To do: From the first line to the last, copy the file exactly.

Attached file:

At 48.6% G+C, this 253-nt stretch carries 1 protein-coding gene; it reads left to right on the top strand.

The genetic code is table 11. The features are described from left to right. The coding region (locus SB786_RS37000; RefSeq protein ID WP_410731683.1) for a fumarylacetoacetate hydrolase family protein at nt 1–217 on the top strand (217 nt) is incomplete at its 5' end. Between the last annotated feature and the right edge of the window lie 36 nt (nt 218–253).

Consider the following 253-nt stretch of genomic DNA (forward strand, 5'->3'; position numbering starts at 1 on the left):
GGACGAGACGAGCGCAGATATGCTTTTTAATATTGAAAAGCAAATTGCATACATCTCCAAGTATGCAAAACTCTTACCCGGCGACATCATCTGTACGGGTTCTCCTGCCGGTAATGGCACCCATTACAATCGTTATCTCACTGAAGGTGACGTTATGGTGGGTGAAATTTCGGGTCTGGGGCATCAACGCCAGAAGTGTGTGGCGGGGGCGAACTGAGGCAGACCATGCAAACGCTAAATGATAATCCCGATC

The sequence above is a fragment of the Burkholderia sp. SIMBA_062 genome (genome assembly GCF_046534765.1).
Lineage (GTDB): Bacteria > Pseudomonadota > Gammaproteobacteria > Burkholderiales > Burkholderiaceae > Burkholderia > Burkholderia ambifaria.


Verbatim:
At 48.6% G+C, this 253-nt stretch carries 1 protein-coding gene; it reads left to right on the top strand.

The genetic code is table 11. The features are described from left to right. The coding region (locus SB786_RS37000; RefSeq protein ID WP_410731683.1) for a fumarylacetoacetate hydrolase family protein at nt 1–217 on the top strand (217 nt) is incomplete at its 5' end. Between the last annotated feature and the right edge of the window lie 36 nt (nt 218–253).

Consider the following 253-nt stretch of genomic DNA (forward strand, 5'->3'; position numbering starts at 1 on the left):
GGACGAGACGAGCGCAGATATGCTTTTTAATATTGAAAAGCAAATTGCATACATCTCCAAGTATGCAAAACTCTTACCCGGCGACATCATCTGTACGGGTTCTCCTGCCGGTAATGGCACCCATTACAATCGTTATCTCACTGAAGGTGACGTTATGGTGGGTGAAATTTCGGGTCTGGGGCATCAACGCCAGAAGTGTGTGGCGGGGGCGAACTGAGGCAGACCATGCAAACGCTAAATGATAATCCCGATC

The sequence above is a fragment of the Burkholderia sp. SIMBA_062 genome (genome assembly GCF_046534765.1).
Lineage (GTDB): Bacteria > Pseudomonadota > Gammaproteobacteria > Burkholderiales > Burkholderiaceae > Burkholderia > Burkholderia ambifaria.